Texas Gov. Greg Abbott doesn’t want to issue a shelter-in-place order for the state, but he warned it could be coming if we don’t heed his previous orders about stopping the spread of COVID-19, the novel coronavirus.

On Friday, Abbott closed schools, bars and gyms and banned dine-in eating at restaurants. He limited social gatherings to fewer than 10 people. Penalties include fines of up to $1,000 and potential jail time of 180 days.

“Stricter standards will be taken,” if necessary, he said. “If you don’t have an essential reason for leaving your home, you should not be leaving your home.”

The vast majority of people who contract the virus recover within weeks. It causes only mild or moderate symptoms for most people, but it can lead to more severe illnesses, including pneumonia, especially in older adults and people with preexisting health problems.

Abbott didn’t want to issue the shelter-in-place order, but he did nothing to prevent cities and counties from doing so.

Dallas County did just that on Sunday. Waco and McLennan County issued a similar order on Monday. Austin Mayor Steve Adler said a shelter-in-place order for Austin and Travis County will be issued today, while shelter-in-place orders for other municipalities are imminent.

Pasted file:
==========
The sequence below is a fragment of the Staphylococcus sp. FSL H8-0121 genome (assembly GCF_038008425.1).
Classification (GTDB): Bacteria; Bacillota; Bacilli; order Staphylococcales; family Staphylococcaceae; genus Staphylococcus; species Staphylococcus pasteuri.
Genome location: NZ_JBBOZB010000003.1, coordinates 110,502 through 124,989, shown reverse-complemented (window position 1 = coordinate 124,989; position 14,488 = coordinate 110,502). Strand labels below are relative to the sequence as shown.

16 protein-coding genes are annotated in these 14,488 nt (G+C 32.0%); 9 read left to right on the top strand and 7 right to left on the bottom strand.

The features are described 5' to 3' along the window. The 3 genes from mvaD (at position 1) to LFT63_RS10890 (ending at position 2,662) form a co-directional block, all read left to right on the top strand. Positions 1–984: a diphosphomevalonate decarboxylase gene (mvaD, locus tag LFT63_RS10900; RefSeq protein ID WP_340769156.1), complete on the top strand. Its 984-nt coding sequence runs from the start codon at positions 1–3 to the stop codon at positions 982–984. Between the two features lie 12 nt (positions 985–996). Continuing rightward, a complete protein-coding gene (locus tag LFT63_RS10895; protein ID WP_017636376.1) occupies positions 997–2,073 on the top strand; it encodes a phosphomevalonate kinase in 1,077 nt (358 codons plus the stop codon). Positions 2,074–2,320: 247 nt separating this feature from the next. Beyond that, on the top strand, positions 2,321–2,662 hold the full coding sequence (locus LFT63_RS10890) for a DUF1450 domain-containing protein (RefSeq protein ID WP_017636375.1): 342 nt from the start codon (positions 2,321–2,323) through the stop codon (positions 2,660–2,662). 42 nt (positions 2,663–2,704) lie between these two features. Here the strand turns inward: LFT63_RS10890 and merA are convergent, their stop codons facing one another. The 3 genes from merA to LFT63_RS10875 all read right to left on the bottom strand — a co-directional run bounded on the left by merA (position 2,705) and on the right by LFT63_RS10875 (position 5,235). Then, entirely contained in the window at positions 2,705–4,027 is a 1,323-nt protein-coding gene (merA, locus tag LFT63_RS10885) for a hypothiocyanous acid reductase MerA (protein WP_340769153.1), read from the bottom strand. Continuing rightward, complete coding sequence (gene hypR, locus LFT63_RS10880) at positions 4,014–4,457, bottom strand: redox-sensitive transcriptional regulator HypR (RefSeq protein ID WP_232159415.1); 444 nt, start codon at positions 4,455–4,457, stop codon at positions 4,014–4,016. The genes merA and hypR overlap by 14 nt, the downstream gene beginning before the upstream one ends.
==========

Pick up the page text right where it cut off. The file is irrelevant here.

Angelina County Commissioners could take that action during this morning’s meeting.

They will consider extending the Local State of Disaster Declaration. The original disaster declaration was made by County Judge Don Lymbery in conjunction with the city of Lufkin and only lasts through March 27. It requires an extension by commissioners.

The declaration enacts three regulations:

■ Gatherings of more than 10 people are prohibited.

■ Dine-in services at restaurants are prohibited; restaurants and food services must use take-out, delivery, drive-in or drive-thru services.

■ Bars, lounges, taverns, private clubs, gyms, health studios, theaters and commercial amusement facilities are to be closed.

Failure to abide by these regulations may result in a $1,000 fine or confinement in the county’s jail for a term that does not exceed 180 days.

Shelter-in-place orders require residents to stay home, although it allows them to go outside and engage in outdoor activities as long as they keep their distance from others. Residents are only permitted to leave their homes for critical needs — grocery stores, pharmacies, banks and emergency rooms. All non-essential businesses must close.

New York Gov. Andrew Cuomo expressed exasperation Sunday that people were still ignoring orders to stay away from one another, saying he’s still seeing people clustering in groups acting like it was just another spring weekend. Unfortunately, similar scenes played out in East Texas and around the country over the weekend.

In the face of the invisible danger the coronavirus presents, it has to stop. And it has to stop now.

Perhaps Cuomo said it best: “It’s insensitive. It’s arrogant. It’s self-destructive. It’s disrespectful to other people.”

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